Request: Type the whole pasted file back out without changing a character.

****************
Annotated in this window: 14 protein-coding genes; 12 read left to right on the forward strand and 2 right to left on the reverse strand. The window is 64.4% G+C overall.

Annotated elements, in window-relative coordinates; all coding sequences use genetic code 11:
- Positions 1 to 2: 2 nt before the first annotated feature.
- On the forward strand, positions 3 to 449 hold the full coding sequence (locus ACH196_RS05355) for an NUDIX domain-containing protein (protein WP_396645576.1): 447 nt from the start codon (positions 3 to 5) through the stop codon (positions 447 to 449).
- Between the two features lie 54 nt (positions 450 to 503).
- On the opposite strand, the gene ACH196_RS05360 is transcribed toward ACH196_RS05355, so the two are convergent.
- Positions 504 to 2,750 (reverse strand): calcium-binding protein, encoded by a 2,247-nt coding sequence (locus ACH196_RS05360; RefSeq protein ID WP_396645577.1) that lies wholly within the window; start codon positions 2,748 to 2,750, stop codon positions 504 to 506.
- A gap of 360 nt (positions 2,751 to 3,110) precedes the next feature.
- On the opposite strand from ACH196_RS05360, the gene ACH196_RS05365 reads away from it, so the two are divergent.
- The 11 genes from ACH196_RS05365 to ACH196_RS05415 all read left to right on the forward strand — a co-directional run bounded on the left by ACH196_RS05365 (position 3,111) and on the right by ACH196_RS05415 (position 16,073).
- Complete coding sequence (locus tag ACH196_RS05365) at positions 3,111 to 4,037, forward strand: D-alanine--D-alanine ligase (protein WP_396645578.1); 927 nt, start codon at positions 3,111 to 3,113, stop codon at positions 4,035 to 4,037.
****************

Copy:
Annotated in this window: 14 protein-coding genes; 12 read left to right on the forward strand and 2 right to left on the reverse strand. The window is 64.4% G+C overall.

Annotated elements, in window-relative coordinates; all coding sequences use genetic code 11:
- Positions 1 to 2: 2 nt before the first annotated feature.
- On the forward strand, positions 3 to 449 hold the full coding sequence (locus ACH196_RS05355) for an NUDIX domain-containing protein (protein WP_396645576.1): 447 nt from the start codon (positions 3 to 5) through the stop codon (positions 447 to 449).
- Between the two features lie 54 nt (positions 450 to 503).
- On the opposite strand, the gene ACH196_RS05360 is transcribed toward ACH196_RS05355, so the two are convergent.
- Positions 504 to 2,750 (reverse strand): calcium-binding protein, encoded by a 2,247-nt coding sequence (locus ACH196_RS05360; RefSeq protein ID WP_396645577.1) that lies wholly within the window; start codon positions 2,748 to 2,750, stop codon positions 504 to 506.
- A gap of 360 nt (positions 2,751 to 3,110) precedes the next feature.
- On the opposite strand from ACH196_RS05360, the gene ACH196_RS05365 reads away from it, so the two are divergent.
- The 11 genes from ACH196_RS05365 to ACH196_RS05415 all read left to right on the forward strand — a co-directional run bounded on the left by ACH196_RS05365 (position 3,111) and on the right by ACH196_RS05415 (position 16,073).
- Complete coding sequence (locus tag ACH196_RS05365) at positions 3,111 to 4,037, forward strand: D-alanine--D-alanine ligase (protein WP_396645578.1); 927 nt, start codon at positions 3,111 to 3,113, stop codon at positions 4,035 to 4,037.